Categorization comes in big here, hence the pluralization. Your actions will have varying goals and varying likelihoods of success. For example, you might ask for a potential referral partner’s opinion in a group or forum with the goal of building your network. Or you might invite a qualified prospect to a demo to keep your pipeline flowing. Both of these engagement attempts might ultimately yield success, but to be tracked most effectively, they should be compared against engagement attempts with similar objectives. For the demo scenario, you might invite some prospects via email and some via LinkedIn InMail, comparing the effectiveness of each channel.
LinkedIn Connections within Target Accounts
Interactions with target accounts is another way I’d recommend categorizing your engagement attempts. The fact of the matter is single thread selling – that is, connecting with a key executive directly or through a single “sponsor” – doesn’t work like it once did now that buying committees rule the day.
When it comes to engaging with the modern buying committee, success isn’t always about moving a deal forward. Sometimes the most successful interactions are those that allow you to understand the committee dynamic a little better – who’s most motivated to make a change, and which opinions will matter most? – or those where you get introduced into a conversational thread with another buying committee member.
These are potentially huge micro-wins, and they should be counted. Connections within a target account also ensure two-way visibility. You can track what buying committee members are up to (which you can also do before they’re connections by saving them as leads), and they now have visibility into your updates and interactions as well.
This might seem like a fluffy performance metric, but the fact of the matter remains that sharing is one of the better ways to prompt engagement, which can spark conversations and connections. Sharing also allows you to stay visible among your aforementioned prospects and target accounts.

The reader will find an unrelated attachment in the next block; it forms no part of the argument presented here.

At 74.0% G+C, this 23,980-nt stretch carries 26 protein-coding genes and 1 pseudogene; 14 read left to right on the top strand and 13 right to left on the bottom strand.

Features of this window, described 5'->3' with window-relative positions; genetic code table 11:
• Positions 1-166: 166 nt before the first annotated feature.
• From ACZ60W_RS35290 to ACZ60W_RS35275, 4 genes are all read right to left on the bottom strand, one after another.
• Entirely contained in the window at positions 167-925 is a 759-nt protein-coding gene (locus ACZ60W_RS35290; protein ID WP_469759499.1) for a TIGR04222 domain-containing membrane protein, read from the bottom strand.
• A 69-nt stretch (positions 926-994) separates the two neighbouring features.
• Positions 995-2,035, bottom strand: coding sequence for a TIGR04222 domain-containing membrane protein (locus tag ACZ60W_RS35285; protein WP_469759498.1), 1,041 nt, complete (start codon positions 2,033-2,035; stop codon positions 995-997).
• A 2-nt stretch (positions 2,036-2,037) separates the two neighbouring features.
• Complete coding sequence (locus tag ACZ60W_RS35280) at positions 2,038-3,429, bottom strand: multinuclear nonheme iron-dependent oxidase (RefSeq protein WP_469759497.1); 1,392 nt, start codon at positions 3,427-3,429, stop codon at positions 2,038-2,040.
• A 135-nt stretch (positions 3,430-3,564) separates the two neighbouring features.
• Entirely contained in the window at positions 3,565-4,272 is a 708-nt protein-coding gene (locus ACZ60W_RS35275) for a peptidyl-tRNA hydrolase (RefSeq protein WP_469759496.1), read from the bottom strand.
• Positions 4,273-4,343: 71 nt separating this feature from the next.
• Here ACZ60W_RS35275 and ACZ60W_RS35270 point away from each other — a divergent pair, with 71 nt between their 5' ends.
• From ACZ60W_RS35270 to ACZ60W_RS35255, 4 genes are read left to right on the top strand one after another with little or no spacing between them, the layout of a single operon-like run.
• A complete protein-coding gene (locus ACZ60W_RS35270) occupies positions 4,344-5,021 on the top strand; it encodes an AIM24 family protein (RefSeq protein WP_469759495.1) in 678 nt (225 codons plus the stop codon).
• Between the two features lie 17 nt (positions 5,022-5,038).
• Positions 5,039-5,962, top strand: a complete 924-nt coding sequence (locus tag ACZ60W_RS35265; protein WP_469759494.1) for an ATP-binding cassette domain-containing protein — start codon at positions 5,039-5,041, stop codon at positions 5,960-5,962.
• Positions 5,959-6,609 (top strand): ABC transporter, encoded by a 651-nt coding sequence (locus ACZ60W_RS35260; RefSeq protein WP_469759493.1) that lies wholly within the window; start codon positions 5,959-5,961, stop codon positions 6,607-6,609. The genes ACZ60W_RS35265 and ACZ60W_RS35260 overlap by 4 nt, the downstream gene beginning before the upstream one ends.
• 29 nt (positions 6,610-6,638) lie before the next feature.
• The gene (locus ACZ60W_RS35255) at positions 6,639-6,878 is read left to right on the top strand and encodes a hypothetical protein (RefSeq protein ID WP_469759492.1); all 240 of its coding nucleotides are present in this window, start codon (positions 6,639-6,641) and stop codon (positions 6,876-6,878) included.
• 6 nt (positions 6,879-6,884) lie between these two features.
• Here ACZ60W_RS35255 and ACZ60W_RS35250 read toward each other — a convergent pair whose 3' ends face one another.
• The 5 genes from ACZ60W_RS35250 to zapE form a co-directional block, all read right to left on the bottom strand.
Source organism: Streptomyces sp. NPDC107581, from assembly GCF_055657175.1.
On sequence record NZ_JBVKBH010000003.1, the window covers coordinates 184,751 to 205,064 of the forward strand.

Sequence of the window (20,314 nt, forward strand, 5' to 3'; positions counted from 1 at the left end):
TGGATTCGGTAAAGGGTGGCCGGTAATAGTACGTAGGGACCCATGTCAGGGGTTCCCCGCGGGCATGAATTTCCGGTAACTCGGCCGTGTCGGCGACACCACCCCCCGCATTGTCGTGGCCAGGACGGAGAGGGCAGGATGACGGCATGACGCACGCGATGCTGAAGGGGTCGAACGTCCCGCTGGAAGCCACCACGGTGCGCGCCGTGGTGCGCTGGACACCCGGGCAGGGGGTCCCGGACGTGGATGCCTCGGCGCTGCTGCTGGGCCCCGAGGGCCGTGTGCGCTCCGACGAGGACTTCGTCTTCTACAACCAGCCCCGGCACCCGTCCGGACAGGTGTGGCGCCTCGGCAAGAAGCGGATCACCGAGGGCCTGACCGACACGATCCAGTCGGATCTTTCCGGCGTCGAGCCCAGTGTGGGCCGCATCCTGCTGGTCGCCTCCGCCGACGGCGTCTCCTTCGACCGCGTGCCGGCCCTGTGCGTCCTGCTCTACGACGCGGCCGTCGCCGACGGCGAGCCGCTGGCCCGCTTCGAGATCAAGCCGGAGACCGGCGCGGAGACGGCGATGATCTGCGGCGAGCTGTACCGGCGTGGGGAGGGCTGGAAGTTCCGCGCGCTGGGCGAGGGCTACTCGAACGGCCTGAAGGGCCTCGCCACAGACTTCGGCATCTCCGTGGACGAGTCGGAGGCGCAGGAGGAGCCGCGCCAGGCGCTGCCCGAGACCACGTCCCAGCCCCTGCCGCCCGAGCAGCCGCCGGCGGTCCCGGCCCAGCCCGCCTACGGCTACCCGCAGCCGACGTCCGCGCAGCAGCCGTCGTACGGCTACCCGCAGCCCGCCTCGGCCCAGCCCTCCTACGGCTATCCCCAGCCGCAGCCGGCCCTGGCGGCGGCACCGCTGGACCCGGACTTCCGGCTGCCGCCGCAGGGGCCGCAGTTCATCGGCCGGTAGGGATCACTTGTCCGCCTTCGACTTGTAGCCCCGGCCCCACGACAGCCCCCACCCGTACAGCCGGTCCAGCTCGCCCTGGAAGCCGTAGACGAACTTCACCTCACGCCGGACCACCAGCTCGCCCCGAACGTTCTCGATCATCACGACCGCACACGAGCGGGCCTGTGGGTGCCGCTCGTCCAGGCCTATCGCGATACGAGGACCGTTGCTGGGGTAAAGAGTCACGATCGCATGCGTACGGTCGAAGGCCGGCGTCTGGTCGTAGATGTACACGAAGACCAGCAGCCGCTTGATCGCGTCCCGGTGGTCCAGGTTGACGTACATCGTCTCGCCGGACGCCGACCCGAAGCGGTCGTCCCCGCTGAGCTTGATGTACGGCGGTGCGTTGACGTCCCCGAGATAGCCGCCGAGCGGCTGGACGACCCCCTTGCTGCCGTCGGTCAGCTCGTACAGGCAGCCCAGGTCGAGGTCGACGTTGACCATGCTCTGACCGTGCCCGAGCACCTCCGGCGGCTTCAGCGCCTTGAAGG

We tend to think of sharing solely as being something shared publicly on social media, and those shares can be incredibly valuable, but it’s also helpful to think of shares in terms of sharing the right content or information with key contacts. For this I recommend LinkedIn PointDrive because it allows you track who is engaging with your content and how they’re engaging with it. If they share your content with other buying committee members, you can see that, too.
We all share in different ways, so the key is to make sharing comfortable for you. The best way to do that is to experiment with different ideas and track the engagement performance of each to find the style of sharing that works best for you (and your prospects).
Lastly, since the idea is to make leading indicators more attractive, have some fun with it. Create your personal “leading indicators dashboard” and keep it open at all times so you can watch the micro-wins pile up on your way to macro wins, or sales. If some of the terms feel robotic, call “attempted engagements” whatever you wish. Whatever helps you track your performance so that you can save enough time for impassioned talk of your deals landed.